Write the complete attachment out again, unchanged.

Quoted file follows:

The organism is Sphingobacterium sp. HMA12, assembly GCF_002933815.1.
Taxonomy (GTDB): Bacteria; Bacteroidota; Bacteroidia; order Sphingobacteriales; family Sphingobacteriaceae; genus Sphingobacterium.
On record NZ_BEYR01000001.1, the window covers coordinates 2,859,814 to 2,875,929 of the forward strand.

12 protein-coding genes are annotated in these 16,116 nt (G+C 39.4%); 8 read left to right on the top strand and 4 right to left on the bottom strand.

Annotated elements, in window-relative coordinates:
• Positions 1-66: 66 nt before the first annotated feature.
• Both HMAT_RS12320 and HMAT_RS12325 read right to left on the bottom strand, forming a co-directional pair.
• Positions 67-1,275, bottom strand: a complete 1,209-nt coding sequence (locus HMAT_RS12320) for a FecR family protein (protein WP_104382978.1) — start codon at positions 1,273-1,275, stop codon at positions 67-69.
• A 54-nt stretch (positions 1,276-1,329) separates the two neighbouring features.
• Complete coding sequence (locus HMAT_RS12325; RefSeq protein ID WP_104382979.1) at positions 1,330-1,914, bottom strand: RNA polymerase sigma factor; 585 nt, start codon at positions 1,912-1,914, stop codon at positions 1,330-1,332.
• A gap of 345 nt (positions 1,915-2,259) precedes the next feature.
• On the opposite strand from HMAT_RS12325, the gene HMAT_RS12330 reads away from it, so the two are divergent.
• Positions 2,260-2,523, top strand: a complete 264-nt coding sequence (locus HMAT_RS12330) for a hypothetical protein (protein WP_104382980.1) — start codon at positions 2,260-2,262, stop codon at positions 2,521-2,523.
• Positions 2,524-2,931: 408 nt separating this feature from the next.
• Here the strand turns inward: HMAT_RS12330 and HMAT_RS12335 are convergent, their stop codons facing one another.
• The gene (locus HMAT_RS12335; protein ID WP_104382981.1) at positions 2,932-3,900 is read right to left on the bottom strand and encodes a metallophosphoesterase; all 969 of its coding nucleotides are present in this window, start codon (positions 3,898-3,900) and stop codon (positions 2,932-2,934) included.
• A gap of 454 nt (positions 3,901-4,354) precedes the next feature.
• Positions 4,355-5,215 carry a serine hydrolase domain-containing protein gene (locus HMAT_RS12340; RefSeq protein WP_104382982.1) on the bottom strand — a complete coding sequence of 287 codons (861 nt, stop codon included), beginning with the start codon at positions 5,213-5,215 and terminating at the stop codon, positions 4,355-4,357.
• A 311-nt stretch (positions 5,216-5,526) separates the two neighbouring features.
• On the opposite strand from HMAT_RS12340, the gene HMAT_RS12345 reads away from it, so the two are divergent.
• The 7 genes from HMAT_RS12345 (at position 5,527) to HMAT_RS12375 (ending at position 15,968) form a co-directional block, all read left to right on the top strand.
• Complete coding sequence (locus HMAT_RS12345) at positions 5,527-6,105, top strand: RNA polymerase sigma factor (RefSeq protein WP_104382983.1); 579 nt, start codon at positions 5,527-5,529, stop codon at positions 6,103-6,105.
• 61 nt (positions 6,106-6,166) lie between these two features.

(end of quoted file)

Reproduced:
The organism is Sphingobacterium sp. HMA12, assembly GCF_002933815.1.
Taxonomy (GTDB): Bacteria; Bacteroidota; Bacteroidia; order Sphingobacteriales; family Sphingobacteriaceae; genus Sphingobacterium.
On record NZ_BEYR01000001.1, the window covers coordinates 2,859,814 to 2,875,929 of the forward strand.

12 protein-coding genes are annotated in these 16,116 nt (G+C 39.4%); 8 read left to right on the top strand and 4 right to left on the bottom strand.

Annotated elements, in window-relative coordinates:
• Positions 1-66: 66 nt before the first annotated feature.
• Both HMAT_RS12320 and HMAT_RS12325 read right to left on the bottom strand, forming a co-directional pair.
• Positions 67-1,275, bottom strand: a complete 1,209-nt coding sequence (locus HMAT_RS12320) for a FecR family protein (protein WP_104382978.1) — start codon at positions 1,273-1,275, stop codon at positions 67-69.
• A 54-nt stretch (positions 1,276-1,329) separates the two neighbouring features.
• Complete coding sequence (locus HMAT_RS12325; RefSeq protein ID WP_104382979.1) at positions 1,330-1,914, bottom strand: RNA polymerase sigma factor; 585 nt, start codon at positions 1,912-1,914, stop codon at positions 1,330-1,332.
• A gap of 345 nt (positions 1,915-2,259) precedes the next feature.
• On the opposite strand from HMAT_RS12325, the gene HMAT_RS12330 reads away from it, so the two are divergent.
• Positions 2,260-2,523, top strand: a complete 264-nt coding sequence (locus HMAT_RS12330) for a hypothetical protein (protein WP_104382980.1) — start codon at positions 2,260-2,262, stop codon at positions 2,521-2,523.
• Positions 2,524-2,931: 408 nt separating this feature from the next.
• Here the strand turns inward: HMAT_RS12330 and HMAT_RS12335 are convergent, their stop codons facing one another.
• The gene (locus HMAT_RS12335; protein ID WP_104382981.1) at positions 2,932-3,900 is read right to left on the bottom strand and encodes a metallophosphoesterase; all 969 of its coding nucleotides are present in this window, start codon (positions 3,898-3,900) and stop codon (positions 2,932-2,934) included.
• A gap of 454 nt (positions 3,901-4,354) precedes the next feature.
• Positions 4,355-5,215 carry a serine hydrolase domain-containing protein gene (locus HMAT_RS12340; RefSeq protein WP_104382982.1) on the bottom strand — a complete coding sequence of 287 codons (861 nt, stop codon included), beginning with the start codon at positions 5,213-5,215 and terminating at the stop codon, positions 4,355-4,357.
• A 311-nt stretch (positions 5,216-5,526) separates the two neighbouring features.
• On the opposite strand from HMAT_RS12340, the gene HMAT_RS12345 reads away from it, so the two are divergent.
• The 7 genes from HMAT_RS12345 (at position 5,527) to HMAT_RS12375 (ending at position 15,968) form a co-directional block, all read left to right on the top strand.
• Complete coding sequence (locus HMAT_RS12345) at positions 5,527-6,105, top strand: RNA polymerase sigma factor (RefSeq protein WP_104382983.1); 579 nt, start codon at positions 5,527-5,529, stop codon at positions 6,103-6,105.
• 61 nt (positions 6,106-6,166) lie between these two features.